Art, Antiques & Museums Arts & Culture

Read the Room

  • August 12, 2022
  • 4 min read
Read the Room

by Sophie Pretorius

There are, surprisingly, still some limits to people’s enthusiasm, to pay for the privilege of having hollow and imprecise accusations levelled at them. Especially when they have been lured to the site of the accusation, slinging with the promises of a party, then asked to spend even more of their money. Perhaps it is a good thing when these limits are made obvious.

The Royal Academy summer show has had pretty awful reviews this year, in as much as reviews are currently allowed at all to be negative. The Art Newspaper goes as far as to call the show ‘liberal self-flagellation’, a little rich for my tastes. I cannot say the work in this year’s summer exhibition performs this flagellation with any less gusto than in previous years, but it appears to have struck, or not struck, a nerve. Perhaps the theme, ‘Climate’, one not easily tied to identity, allows a degree of emotional distance, which makes the Emperor’s new clothes of the art world look a little threadbare. The theme was chosen by exhibition coordinator Alison Wilding, RA, and the artworks submitted in response to this theme, are desperately, painfully literal, with probably over half the submissions falling into the sky/plant/pile of rubbish up categories. This seems to be more the case for younger artists, and members of the public outside art-stream success, and has left them looking immature and decorative. As is always the case, the older, more established artists, many of them Royal Academicians, have submitted whatever they had ready, near the deadline. In these cases, the word ‘climate’ reveals its utter lack of actual meaning as a theme, in being applicable to literally anything. 

I am not unsympathetic to the nightmare task of uniting over 1400 distinct artworks under one umbrella, nor to the task of being capital ‘A’ Acceptable, in the way the Royal Academy demands; that is, a curious balance of worthy, indulgent, playful, educational, open, high-minded, and socially conscious. Whatever nail Yinka Shonibare hit, with resoundingly apparent aplomb on the head last year, with his ‘Reclaiming Magic’, Wilding and the art-creating public bafflingly missed with ‘Climate’. 

It seems critics have reserved their limited praise for this show to the solemn and tediously chastising pseudo-documentary works about pollution. For example, John Gerrard’s flagpole belching out black smoke in place of a flag, simulated digitally (obviously, and obvious full stop) has been a belle of this ball. Of course, art made with injustice and catastrophe in mind has produced some of our greatest articles of human expression, but somewhere between the boring, tongue in cheek prints, which shout, ‘too hot baby’ and the compressed rubbish behind glass, one begins to wonder if this show will ever be an arena for new work of a consistently high quality, or if that is a naïve and pathetic thing to hope for.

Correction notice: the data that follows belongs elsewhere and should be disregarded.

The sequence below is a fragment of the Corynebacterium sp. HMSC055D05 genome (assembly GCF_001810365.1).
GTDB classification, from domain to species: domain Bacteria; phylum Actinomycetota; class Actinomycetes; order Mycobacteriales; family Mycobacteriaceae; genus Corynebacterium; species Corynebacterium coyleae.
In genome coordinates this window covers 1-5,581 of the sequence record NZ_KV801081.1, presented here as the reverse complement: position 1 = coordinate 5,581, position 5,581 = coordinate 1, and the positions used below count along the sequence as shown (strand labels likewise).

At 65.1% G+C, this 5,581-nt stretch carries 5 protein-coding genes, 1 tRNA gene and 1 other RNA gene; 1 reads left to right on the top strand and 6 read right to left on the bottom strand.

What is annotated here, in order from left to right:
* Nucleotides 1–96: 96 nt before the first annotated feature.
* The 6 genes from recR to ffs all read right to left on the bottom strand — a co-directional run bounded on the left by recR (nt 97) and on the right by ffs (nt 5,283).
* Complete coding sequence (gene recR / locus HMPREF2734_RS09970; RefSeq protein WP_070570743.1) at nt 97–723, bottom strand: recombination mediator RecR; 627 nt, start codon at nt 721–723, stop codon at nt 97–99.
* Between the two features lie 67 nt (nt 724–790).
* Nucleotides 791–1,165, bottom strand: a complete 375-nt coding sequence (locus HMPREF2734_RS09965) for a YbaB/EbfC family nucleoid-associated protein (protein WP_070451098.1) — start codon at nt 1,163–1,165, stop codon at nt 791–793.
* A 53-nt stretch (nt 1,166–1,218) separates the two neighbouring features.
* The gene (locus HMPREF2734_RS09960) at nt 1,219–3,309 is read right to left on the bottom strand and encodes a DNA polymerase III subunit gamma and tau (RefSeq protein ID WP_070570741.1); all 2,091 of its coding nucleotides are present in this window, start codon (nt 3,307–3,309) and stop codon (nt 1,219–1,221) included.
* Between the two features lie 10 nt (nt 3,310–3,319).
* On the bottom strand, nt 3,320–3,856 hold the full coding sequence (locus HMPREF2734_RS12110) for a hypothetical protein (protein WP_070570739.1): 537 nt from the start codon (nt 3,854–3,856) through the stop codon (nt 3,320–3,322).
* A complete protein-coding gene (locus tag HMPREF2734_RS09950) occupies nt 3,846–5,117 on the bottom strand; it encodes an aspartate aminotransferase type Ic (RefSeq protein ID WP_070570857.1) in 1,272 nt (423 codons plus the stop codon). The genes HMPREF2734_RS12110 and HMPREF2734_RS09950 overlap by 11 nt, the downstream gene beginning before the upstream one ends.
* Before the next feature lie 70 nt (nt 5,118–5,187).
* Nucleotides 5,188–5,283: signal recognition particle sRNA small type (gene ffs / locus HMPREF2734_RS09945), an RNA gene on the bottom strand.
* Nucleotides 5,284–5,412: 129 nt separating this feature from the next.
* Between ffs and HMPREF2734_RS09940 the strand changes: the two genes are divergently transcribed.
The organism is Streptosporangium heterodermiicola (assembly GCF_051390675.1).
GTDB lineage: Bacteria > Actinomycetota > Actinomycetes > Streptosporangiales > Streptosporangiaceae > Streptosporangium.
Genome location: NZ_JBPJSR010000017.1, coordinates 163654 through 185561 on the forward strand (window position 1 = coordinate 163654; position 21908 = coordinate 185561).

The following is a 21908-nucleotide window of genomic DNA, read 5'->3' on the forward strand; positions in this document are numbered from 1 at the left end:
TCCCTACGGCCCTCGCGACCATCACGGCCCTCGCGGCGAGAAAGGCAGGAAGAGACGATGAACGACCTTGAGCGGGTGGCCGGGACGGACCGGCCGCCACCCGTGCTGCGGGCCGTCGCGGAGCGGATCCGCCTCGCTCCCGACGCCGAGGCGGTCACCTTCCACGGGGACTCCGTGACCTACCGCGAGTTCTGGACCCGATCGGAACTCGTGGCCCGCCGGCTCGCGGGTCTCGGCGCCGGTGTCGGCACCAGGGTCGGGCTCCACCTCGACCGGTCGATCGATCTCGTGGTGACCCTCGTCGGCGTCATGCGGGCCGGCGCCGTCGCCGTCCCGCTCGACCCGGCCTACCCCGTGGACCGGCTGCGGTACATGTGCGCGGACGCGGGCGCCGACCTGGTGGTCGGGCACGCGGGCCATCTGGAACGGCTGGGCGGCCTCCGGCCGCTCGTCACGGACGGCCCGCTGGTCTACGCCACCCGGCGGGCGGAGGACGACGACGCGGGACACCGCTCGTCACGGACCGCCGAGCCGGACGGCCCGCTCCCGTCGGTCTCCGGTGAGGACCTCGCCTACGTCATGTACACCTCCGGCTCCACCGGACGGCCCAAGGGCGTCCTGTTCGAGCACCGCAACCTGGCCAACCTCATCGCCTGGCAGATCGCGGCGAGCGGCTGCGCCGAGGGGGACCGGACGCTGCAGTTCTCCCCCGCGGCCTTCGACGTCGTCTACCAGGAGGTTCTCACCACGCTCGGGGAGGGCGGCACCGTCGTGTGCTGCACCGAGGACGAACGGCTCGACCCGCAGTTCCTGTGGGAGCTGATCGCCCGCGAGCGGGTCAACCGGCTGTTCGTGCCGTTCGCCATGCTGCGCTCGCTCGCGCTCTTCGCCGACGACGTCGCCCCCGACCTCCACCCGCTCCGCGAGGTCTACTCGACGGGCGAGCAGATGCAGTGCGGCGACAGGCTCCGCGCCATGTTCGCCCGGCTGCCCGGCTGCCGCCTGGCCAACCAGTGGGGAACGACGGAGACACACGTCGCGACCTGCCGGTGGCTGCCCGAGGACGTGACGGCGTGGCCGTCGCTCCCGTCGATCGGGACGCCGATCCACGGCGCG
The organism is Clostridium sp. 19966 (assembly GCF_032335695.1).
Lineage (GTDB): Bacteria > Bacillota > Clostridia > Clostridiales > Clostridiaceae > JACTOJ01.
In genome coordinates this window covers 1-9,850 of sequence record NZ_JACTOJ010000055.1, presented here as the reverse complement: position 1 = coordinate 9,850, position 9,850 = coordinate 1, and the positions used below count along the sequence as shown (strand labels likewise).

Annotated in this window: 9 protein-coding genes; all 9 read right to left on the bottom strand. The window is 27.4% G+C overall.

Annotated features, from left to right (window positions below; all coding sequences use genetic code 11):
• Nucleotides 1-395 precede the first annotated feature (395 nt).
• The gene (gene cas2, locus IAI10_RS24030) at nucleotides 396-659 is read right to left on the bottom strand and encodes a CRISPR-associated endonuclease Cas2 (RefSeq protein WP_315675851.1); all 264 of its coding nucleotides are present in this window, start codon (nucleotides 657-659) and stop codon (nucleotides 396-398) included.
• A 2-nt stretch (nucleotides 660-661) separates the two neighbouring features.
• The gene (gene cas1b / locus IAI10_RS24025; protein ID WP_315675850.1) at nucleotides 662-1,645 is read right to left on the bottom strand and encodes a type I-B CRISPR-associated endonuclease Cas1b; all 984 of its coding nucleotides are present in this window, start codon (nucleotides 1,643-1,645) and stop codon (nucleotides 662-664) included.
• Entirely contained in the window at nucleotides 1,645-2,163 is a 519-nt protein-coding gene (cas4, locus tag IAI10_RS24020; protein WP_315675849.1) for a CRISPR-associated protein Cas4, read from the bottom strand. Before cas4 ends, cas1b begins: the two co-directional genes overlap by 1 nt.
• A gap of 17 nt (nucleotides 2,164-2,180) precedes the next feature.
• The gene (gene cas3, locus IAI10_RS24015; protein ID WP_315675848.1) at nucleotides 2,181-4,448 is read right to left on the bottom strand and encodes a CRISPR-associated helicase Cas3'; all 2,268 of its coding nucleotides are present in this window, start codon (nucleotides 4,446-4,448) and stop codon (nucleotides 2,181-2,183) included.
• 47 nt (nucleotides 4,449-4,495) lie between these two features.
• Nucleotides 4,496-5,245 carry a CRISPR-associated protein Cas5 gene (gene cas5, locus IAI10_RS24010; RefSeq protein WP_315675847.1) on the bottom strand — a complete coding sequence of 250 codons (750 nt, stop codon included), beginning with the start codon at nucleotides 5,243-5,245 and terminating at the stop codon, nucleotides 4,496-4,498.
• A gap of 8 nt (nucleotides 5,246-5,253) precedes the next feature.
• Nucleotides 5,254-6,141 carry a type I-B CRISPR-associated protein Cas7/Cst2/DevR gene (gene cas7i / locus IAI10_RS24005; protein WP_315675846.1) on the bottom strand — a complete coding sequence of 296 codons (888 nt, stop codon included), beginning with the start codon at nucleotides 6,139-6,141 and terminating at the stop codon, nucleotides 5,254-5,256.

Interestingly, there is a cash bar in the middle of the show. As my friend astutely pointed out, that appears to have worked, there are little neon stickers all over the place, which denote a sale. As is always the case, the Royal Academy Summer show is great fun despite its attempt to rain on its own parade. It is fun because it has the air of a jumble sale, you have to dig through a lot of other people’s rubbish to find the things that you like and can afford. What it does better than any other platform, is introduce ever more members of the public to the idea that they could own art. Its other great social function? provision of a little negative encouragement; ‘If this is on the wall at the Royal Academy, maybe my stuff is better than I thought’. More than anything, it makes you fall in love with prints as a medium, all over again, and not just because of their prices. 

My favourite part of the whole show is the little section in Gallery IV, curated by Grayson Perry, which contains, in my opinion, the best thing in there: number 508, We Surrender by Peter Freeth, RA. Three by four inches, it contains more gravitas than the whole rest of the show combined, and, coming from a series concerned with Freeth’s relationship to his Parkinson’s disease, has nothing whatever to do with the brief. 

Image: We Surrender by Peter Freeth, RA

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Sophie Pretorius

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